Going Mental


Dear Technoid,

I had an experience that really caught my attention and I thought I would relate it to you for your thoughts.

I am a casual trap shooter. I usually get out twice a month and shoot four rounds. I average in the low to the mid eighties. One day recently, I had a day to kick back and do whatever. I threw my favorite pistol in the car along with my shotgun. I went to the > pistol range first and did some serious work on trigger control, breath control, and concentrating on the target. After two hours of this, I was getting some pretty good results.

Next I went to the local trap club and proceeded to shoot a 99. I missed the 99th one. I thought I was concentrating on the target before. Not even close. Compared to this day, I was just looking at them. I was focused so hard, it seemed like the clay was moving at half speed. I felt like I had all the time in the world to get on target. About halfway through I started to vary my stance and my initial aim point to see what would happen. Didn’t matter, I was dead on.

Is this a fluke or is the mental game that big? I went back the next week without the pistol work and no matter how hard I tried to get that focused I couldn’t. The score reflected that also. Two hours of pistol practice is an awkward way to spin up mentally. Do you or any of the serious competitors you know have a drill to go through to get that edge?
Your comments please.
Matthew

Dear Matthew,

Talking about the mental game is difficult because it is so very different for each shooter. The Army shotgun shooting manual for the USAMU is 1/4 technique, 3/4 mental preparation. When I coached at the Olympic Training Center, a high percentage of my time was devoted to instilling a positive attitude in my shooters. Some guys go into a zen-like state to concentrate. It doesn’t seem to matter with others. I’ve shot some of my best contest scores in a social squad of new shooters. I also do well in shoot-offs because I have been trained, and now train others, to enjoy watching the other guy sweat.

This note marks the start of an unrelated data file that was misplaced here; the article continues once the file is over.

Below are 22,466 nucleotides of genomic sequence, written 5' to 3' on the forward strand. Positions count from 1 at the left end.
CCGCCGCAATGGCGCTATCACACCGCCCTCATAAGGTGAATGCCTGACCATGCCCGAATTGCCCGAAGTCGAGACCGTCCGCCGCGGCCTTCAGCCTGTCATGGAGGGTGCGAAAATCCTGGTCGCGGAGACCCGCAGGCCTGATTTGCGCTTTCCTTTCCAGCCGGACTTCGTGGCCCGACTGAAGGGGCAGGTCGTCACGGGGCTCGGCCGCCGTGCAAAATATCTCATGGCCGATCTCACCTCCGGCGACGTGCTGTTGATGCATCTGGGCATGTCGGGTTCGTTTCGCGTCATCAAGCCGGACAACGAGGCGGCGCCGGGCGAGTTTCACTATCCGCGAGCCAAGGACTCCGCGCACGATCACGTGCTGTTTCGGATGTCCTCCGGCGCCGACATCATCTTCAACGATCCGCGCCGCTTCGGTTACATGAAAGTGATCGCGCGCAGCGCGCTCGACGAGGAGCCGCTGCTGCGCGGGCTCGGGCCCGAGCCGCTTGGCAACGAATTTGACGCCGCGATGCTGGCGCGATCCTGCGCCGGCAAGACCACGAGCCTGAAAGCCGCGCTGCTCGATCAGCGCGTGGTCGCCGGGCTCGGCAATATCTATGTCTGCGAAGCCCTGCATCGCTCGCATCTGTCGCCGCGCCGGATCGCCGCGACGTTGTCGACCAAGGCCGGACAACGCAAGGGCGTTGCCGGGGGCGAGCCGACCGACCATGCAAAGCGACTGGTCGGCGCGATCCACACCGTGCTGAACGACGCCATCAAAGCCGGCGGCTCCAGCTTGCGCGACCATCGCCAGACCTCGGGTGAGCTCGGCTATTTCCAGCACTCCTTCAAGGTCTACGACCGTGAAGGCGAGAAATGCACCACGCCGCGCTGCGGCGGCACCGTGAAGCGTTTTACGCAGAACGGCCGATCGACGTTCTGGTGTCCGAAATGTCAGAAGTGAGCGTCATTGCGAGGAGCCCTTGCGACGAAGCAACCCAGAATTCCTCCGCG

I remember that one of the shooters on our ’76 Olympic skeet team used to listen to Star Wars music on his headphones in between rounds. I think he actually believed that the “force” was with him. The other guy on our team was a pro and just relaxed and chatted until it was his turn to shoot. Then he concentrated hard. All the good guys have the ability to concentrate like crazy from the moment just before they say “Pull” to the time the target breaks. If you think about it, that isn’t really all that much to ask of yourself. On the other hand, if you concentrate too long or spend your time worrying about other people’s targets, you’ll wear out and exhaust yourself. You can’t control what the other guy shoots.

Pistol shooting before shotgun? I guess that anything that helps you concentrate is fine. I often shoot pistol before shotgun at my club, but not to aid concentration. I just like it. I do notice that I do better if I shoot pistol first and then shotgun. The heavy moves and recoil of shotgun, when shot first, throw off my pistol bullseye precision.

I wouldn’t be too quick to ascribe magical curative powers to a one day phenomenon. In my experience most shooters have some days that they just can’t seem to miss. This happens to me about 10% of the time. Another 10% of the time, I have days where I couldn’t hit a barn if I were locked inside. The rest of the 80% of the time, I get what I deserve. The goal of practice is to raise that 80%. The goal of mental training is to summon on demand that top 10%. Very few people can ever do the latter and no one can do it all the time. The great shooters have simply raised their 80% performance to championship levels. And that awful 10% percent bites everyone, pro and am alike. Awful to a pro is just different than awful to an am. One of the big differences between the superlative shooter and the casual shooter is that the amateur has huge swings in scores on a day to day basis. The pro’s scores are all within a much narrower range.

Best regards,

Bruce Buck
The Technoid writing for Shotgun Report, LLC
(Often in error. Never in doubt.)

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